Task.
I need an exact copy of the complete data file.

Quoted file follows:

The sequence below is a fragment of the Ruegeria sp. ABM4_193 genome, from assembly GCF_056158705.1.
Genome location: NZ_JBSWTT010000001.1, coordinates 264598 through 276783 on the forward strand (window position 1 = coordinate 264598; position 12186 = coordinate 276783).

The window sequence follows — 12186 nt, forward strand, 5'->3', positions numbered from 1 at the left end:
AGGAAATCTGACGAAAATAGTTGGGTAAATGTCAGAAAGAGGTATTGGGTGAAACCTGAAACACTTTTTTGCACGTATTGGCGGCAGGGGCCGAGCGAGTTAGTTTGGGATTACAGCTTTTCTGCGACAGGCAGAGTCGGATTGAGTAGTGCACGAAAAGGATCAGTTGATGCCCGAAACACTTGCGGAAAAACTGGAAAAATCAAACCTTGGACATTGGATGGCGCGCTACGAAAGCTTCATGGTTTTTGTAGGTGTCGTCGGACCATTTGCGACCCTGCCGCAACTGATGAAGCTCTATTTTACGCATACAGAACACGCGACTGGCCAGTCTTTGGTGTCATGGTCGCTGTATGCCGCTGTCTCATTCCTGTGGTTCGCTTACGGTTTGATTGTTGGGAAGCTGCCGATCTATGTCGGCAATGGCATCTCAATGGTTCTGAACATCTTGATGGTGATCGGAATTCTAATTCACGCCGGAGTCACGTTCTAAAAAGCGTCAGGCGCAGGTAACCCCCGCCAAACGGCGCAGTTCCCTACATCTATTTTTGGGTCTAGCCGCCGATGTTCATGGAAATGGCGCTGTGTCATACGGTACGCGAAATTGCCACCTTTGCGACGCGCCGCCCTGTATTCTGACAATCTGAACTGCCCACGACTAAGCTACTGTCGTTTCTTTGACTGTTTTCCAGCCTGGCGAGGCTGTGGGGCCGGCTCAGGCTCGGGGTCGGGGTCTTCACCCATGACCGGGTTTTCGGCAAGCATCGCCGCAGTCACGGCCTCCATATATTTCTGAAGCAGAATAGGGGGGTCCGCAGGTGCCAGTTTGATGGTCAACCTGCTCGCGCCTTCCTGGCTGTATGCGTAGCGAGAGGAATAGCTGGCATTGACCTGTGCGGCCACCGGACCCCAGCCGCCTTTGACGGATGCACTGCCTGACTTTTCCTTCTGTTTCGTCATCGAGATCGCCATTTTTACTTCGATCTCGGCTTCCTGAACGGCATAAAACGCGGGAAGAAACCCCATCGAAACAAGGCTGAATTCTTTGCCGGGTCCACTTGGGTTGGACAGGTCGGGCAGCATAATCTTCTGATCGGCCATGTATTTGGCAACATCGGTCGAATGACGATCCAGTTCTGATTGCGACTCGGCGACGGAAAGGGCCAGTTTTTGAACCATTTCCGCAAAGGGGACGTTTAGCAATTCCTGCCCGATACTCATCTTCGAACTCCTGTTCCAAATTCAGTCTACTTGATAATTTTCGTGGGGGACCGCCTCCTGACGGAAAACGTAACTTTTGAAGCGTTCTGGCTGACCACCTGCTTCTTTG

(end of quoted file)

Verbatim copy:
The sequence below is a fragment of the Ruegeria sp. ABM4_193 genome, from assembly GCF_056158705.1.
Genome location: NZ_JBSWTT010000001.1, coordinates 264598 through 276783 on the forward strand (window position 1 = coordinate 264598; position 12186 = coordinate 276783).

The window sequence follows — 12186 nt, forward strand, 5'->3', positions numbered from 1 at the left end:
AGGAAATCTGACGAAAATAGTTGGGTAAATGTCAGAAAGAGGTATTGGGTGAAACCTGAAACACTTTTTTGCACGTATTGGCGGCAGGGGCCGAGCGAGTTAGTTTGGGATTACAGCTTTTCTGCGACAGGCAGAGTCGGATTGAGTAGTGCACGAAAAGGATCAGTTGATGCCCGAAACACTTGCGGAAAAACTGGAAAAATCAAACCTTGGACATTGGATGGCGCGCTACGAAAGCTTCATGGTTTTTGTAGGTGTCGTCGGACCATTTGCGACCCTGCCGCAACTGATGAAGCTCTATTTTACGCATACAGAACACGCGACTGGCCAGTCTTTGGTGTCATGGTCGCTGTATGCCGCTGTCTCATTCCTGTGGTTCGCTTACGGTTTGATTGTTGGGAAGCTGCCGATCTATGTCGGCAATGGCATCTCAATGGTTCTGAACATCTTGATGGTGATCGGAATTCTAATTCACGCCGGAGTCACGTTCTAAAAAGCGTCAGGCGCAGGTAACCCCCGCCAAACGGCGCAGTTCCCTACATCTATTTTTGGGTCTAGCCGCCGATGTTCATGGAAATGGCGCTGTGTCATACGGTACGCGAAATTGCCACCTTTGCGACGCGCCGCCCTGTATTCTGACAATCTGAACTGCCCACGACTAAGCTACTGTCGTTTCTTTGACTGTTTTCCAGCCTGGCGAGGCTGTGGGGCCGGCTCAGGCTCGGGGTCGGGGTCTTCACCCATGACCGGGTTTTCGGCAAGCATCGCCGCAGTCACGGCCTCCATATATTTCTGAAGCAGAATAGGGGGGTCCGCAGGTGCCAGTTTGATGGTCAACCTGCTCGCGCCTTCCTGGCTGTATGCGTAGCGAGAGGAATAGCTGGCATTGACCTGTGCGGCCACCGGACCCCAGCCGCCTTTGACGGATGCACTGCCTGACTTTTCCTTCTGTTTCGTCATCGAGATCGCCATTTTTACTTCGATCTCGGCTTCCTGAACGGCATAAAACGCGGGAAGAAACCCCATCGAAACAAGGCTGAATTCTTTGCCGGGTCCACTTGGGTTGGACAGGTCGGGCAGCATAATCTTCTGATCGGCCATGTATTTGGCAACATCGGTCGAATGACGATCCAGTTCTGATTGCGACTCGGCGACGGAAAGGGCCAGTTTTTGAACCATTTCCGCAAAGGGGACGTTTAGCAATTCCTGCCCGATACTCATCTTCGAACTCCTGTTCCAAATTCAGTCTACTTGATAATTTTCGTGGGGGACCGCCTCCTGACGGAAAACGTAACTTTTGAAGCGTTCTGGCTGACCACCTGCTTCTTTG